San Andreas Fault

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San Andreas in a happier moment. Certainly happier than his final one.

“How long have I been telling you people that it wasn't my fault? Huh? Just how long???”

~ Laura Schlessinger

San Andreas (Greek: Ἀνδρέας) (early 0th century—middle to latter 0th century) was an apostle of Christ, the brother of Peter and second cousin of Fred, and is regarded in the Catholic church as the patron saint of recrimination. No Hebrew or Aramaic name is recorded for him, and bugger-all is set down in Finnish either.

Though a faithful apostle of Christ, Andreas had a knack for fault-finding that tried Christ's patience, long before God did his job on Job. Andreas is commemorated by a gigantic geological phenomenon in California that threatens to knock half of the state into the Atlantic Ocean if residents don't simply stop screwing up. It will be their fault.


“Mea culpa, mea maxima culpa”

~ Judas, taking the rap for Andreas's fateful "kiss-on-the-cheek" prank

The New Testament states that Andreas, like his brother Simon Peter, was a fisherman, and a damned poor one, rendering him uniquely disposed to leave all things behind, notably the boat with the day's catch of three minnows, to follow Jesus. Andreas insisted that the poor haul was not his fault; the lake level was low and Simon Peter had been distracting him all day with lame jokes. The Gospel of John states that Christ bought these sad excuses and welcomed Andreas as a disciple regardless.

The gospels tell us that Andreas visited the crucifixion site, shouting up at the cross, "Judas is responsible for this! He did it!"

Andreas was crucified in the City of Patras on the Peloponnesian Coast, as crucifixion in those days was a very good career move. Documents that are not cited in this article (My bad, dude) say that Andreas was not crucified on a cross-shaped cross but an X-shaped cross. That, too, was someone else's fault.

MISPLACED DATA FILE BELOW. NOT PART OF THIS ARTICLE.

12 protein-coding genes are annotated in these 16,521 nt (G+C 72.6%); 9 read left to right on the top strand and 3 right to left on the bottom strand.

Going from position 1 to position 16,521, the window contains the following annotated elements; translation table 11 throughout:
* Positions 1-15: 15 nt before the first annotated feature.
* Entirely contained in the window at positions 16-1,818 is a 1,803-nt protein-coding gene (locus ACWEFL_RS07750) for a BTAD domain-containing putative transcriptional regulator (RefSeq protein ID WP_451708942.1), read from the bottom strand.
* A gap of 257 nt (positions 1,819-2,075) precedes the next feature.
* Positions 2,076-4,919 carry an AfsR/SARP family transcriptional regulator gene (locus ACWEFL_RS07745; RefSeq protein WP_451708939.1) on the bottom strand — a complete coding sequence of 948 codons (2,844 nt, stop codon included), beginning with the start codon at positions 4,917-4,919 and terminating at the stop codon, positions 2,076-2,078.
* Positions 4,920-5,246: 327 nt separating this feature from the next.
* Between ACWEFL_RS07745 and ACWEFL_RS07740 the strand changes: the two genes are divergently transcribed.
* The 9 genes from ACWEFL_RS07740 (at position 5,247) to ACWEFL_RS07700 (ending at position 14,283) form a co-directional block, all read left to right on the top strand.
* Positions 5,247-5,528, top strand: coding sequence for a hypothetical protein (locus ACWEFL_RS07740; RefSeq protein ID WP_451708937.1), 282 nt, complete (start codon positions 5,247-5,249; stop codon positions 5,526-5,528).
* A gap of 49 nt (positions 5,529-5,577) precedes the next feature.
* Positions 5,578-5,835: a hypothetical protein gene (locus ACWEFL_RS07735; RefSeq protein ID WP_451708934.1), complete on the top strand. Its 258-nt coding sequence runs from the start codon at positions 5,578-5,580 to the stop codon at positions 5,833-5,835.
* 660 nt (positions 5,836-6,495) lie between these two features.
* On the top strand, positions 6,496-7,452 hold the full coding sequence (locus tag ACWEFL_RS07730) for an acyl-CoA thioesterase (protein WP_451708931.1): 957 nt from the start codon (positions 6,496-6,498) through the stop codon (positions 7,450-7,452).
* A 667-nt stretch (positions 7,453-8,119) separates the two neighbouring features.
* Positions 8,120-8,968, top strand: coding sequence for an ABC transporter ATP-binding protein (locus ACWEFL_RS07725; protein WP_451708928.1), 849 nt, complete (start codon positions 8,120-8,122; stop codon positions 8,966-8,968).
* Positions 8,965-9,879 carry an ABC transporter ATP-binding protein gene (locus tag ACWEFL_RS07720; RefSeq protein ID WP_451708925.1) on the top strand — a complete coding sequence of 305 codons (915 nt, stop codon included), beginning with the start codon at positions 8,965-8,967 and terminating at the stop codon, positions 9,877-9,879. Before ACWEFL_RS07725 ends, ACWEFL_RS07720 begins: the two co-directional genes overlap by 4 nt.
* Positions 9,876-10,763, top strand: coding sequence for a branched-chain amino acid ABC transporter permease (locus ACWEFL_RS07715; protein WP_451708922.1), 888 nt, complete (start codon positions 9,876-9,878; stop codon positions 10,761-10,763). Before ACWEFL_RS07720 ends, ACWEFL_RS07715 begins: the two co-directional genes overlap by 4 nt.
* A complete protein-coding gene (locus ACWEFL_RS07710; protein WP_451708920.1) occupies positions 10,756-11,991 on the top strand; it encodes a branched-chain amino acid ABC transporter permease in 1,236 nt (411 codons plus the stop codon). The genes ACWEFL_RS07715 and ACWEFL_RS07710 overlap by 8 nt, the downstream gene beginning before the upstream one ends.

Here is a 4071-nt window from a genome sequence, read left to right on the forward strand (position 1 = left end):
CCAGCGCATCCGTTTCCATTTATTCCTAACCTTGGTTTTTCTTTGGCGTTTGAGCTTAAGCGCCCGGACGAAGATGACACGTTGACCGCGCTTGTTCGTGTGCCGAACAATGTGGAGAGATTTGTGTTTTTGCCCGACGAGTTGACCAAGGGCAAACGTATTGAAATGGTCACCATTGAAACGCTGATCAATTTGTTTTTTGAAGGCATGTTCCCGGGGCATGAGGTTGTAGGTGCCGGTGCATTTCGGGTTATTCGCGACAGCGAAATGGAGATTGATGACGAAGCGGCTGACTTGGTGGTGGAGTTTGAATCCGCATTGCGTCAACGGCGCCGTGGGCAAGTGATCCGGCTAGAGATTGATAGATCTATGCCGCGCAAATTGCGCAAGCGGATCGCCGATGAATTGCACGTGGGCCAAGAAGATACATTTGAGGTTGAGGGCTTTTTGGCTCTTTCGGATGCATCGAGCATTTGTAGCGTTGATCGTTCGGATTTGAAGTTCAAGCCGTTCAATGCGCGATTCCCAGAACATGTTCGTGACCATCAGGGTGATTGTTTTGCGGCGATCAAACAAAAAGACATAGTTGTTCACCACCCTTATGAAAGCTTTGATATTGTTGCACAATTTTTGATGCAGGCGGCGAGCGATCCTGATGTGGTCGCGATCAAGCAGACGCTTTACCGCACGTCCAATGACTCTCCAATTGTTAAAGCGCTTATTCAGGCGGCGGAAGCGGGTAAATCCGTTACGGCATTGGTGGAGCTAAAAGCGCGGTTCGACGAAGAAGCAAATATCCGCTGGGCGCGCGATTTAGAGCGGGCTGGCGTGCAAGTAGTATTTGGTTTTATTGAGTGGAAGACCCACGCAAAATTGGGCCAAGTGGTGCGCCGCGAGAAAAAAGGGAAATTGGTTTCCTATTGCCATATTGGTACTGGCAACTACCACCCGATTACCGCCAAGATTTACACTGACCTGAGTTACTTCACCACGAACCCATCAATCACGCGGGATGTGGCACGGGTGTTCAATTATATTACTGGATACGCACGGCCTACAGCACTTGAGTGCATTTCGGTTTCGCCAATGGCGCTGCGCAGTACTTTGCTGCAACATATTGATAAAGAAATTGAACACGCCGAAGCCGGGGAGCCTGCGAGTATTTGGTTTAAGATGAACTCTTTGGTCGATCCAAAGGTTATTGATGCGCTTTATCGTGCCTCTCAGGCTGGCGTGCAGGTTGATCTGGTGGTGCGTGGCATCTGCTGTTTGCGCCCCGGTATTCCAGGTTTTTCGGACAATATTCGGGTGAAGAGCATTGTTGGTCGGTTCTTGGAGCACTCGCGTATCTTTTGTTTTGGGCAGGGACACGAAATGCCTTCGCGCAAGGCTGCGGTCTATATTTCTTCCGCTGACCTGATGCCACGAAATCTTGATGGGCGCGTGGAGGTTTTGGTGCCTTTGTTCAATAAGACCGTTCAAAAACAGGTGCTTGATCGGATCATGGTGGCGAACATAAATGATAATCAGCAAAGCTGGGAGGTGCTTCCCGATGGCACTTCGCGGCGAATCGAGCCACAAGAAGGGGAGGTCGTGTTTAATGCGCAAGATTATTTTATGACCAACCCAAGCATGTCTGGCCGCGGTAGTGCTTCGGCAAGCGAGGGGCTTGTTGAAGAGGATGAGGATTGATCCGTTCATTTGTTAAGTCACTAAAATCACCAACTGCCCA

The San Andreas Fault is a tributary of the Continental Divide, illustrated here.

Andreas's life is commemorated by recognition from the See of Byzantium to the Patriarchate of Constantinople. He is the patron saint of Scotland and several of the Outer Hebrides Islands.

However, it is in California where Andreas is held in greatest renown. The fault-finding citizens of this bankrupt Pacific state have been treated to outrageously bad government, from Ronald Reagan to Gray Davis to Arnold Schwarzenegger, and it never seems to be anyone's fault, nor even a reason not to send them back to Sacramento or, God help us, to Washington, D.C.

The California Assembly in 1920 fondly recalled the "good old days," when every mishap could be pinned on someone, by renaming for Andreas the 810-mile tectonic fissure running down the coastline.

The applicability of the San Andreas Fault has recently become more limited, as it is currently more popular to blame everything on George W. Bush.

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